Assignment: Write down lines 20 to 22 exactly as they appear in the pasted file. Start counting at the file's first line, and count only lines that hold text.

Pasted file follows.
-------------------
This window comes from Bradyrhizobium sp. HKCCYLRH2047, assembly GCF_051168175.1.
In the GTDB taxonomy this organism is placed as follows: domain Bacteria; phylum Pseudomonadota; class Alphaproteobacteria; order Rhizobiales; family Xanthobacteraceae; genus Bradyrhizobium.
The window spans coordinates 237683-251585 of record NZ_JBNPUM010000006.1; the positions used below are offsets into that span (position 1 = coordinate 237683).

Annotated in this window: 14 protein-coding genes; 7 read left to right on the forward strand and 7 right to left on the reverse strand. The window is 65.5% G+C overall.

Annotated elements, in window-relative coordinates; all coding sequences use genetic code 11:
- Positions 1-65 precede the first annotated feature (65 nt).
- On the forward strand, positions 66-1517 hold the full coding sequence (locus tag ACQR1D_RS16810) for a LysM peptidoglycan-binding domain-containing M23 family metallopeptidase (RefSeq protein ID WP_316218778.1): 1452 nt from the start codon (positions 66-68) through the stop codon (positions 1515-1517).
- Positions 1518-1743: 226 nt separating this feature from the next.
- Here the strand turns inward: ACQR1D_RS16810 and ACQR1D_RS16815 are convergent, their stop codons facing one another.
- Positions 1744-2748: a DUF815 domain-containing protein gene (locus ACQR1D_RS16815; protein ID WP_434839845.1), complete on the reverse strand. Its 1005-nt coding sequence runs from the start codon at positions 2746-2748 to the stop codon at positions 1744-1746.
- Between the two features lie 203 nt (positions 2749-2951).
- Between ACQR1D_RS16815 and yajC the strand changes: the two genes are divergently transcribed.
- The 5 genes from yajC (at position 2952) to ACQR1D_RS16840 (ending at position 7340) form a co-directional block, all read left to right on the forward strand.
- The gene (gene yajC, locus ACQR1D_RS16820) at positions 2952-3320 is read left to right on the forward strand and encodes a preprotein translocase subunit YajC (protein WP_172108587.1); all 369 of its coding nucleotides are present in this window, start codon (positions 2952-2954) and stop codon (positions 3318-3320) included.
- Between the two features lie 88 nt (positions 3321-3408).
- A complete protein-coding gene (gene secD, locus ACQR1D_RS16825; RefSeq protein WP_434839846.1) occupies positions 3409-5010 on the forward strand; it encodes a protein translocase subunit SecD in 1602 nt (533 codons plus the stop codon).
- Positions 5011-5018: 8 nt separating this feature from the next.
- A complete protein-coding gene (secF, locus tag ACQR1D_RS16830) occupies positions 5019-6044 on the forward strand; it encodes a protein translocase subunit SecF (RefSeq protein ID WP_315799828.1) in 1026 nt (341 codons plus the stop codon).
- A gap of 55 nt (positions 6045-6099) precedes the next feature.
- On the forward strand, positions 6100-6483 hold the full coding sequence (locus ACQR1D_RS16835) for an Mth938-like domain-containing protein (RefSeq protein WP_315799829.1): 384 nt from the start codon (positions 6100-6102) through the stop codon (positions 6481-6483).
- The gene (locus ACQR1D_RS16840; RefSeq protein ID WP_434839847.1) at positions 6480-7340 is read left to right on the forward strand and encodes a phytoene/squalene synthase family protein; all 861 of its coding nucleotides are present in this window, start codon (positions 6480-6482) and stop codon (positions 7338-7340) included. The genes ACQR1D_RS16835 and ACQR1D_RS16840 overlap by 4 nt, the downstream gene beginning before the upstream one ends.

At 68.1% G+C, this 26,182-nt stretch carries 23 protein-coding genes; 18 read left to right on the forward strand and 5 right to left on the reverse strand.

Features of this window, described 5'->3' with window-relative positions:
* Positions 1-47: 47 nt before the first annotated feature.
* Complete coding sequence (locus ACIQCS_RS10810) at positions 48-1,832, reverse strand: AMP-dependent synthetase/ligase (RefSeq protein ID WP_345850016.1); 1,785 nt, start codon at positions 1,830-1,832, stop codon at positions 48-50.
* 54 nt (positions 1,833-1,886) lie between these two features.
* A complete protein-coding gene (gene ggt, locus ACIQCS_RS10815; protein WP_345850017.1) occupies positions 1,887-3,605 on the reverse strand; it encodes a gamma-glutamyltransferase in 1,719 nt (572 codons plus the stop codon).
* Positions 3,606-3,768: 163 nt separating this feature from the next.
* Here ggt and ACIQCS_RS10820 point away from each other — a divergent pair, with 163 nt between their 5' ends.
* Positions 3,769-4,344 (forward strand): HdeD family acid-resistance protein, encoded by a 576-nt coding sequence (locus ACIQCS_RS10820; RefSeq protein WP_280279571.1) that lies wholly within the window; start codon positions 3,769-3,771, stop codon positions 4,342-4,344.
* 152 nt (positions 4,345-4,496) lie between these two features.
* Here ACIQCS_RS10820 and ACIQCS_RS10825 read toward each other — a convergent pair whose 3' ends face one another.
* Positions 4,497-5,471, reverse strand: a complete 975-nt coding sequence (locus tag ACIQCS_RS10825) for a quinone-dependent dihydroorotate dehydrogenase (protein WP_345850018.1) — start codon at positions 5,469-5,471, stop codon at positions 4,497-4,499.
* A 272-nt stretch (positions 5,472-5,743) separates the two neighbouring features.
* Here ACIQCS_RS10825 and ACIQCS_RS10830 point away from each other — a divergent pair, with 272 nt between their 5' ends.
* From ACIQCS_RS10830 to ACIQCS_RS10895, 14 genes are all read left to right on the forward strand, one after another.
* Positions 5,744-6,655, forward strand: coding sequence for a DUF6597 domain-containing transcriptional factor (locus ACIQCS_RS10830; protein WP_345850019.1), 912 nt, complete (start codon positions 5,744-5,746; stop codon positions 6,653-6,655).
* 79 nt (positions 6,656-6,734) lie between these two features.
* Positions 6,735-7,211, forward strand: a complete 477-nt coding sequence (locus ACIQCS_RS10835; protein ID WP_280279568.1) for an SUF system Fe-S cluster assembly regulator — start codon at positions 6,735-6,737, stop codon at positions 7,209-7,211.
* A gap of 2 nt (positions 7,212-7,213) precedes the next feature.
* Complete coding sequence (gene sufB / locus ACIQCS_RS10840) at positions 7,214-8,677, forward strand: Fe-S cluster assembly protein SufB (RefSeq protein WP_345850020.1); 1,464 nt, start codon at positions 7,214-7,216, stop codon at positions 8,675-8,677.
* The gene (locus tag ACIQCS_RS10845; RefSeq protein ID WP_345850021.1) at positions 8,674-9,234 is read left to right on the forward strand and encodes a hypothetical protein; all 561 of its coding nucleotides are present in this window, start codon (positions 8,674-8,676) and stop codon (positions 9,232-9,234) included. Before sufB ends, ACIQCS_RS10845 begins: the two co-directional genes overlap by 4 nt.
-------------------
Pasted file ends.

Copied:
- On the forward strand, positions 6100-6483 hold the full coding sequence (locus ACQR1D_RS16835) for an Mth938-like domain-containing protein (RefSeq protein WP_315799829.1): 384 nt from the start codon (positions 6100-6102) through the stop codon (positions 6481-6483).
- The gene (locus ACQR1D_RS16840; RefSeq protein ID WP_434839847.1) at positions 6480-7340 is read left to right on the forward strand and encodes a phytoene/squalene synthase family protein; all 861 of its coding nucleotides are present in this window, start codon (positions 6480-6482) and stop codon (positions 7338-7340) included. The genes ACQR1D_RS16835 and ACQR1D_RS16840 overlap by 4 nt, the downstream gene beginning before the upstream one ends.

At 68.1% G+C, this 26,182-nt stretch carries 23 protein-coding genes; 18 read left to right on the forward strand and 5 right to left on the reverse strand.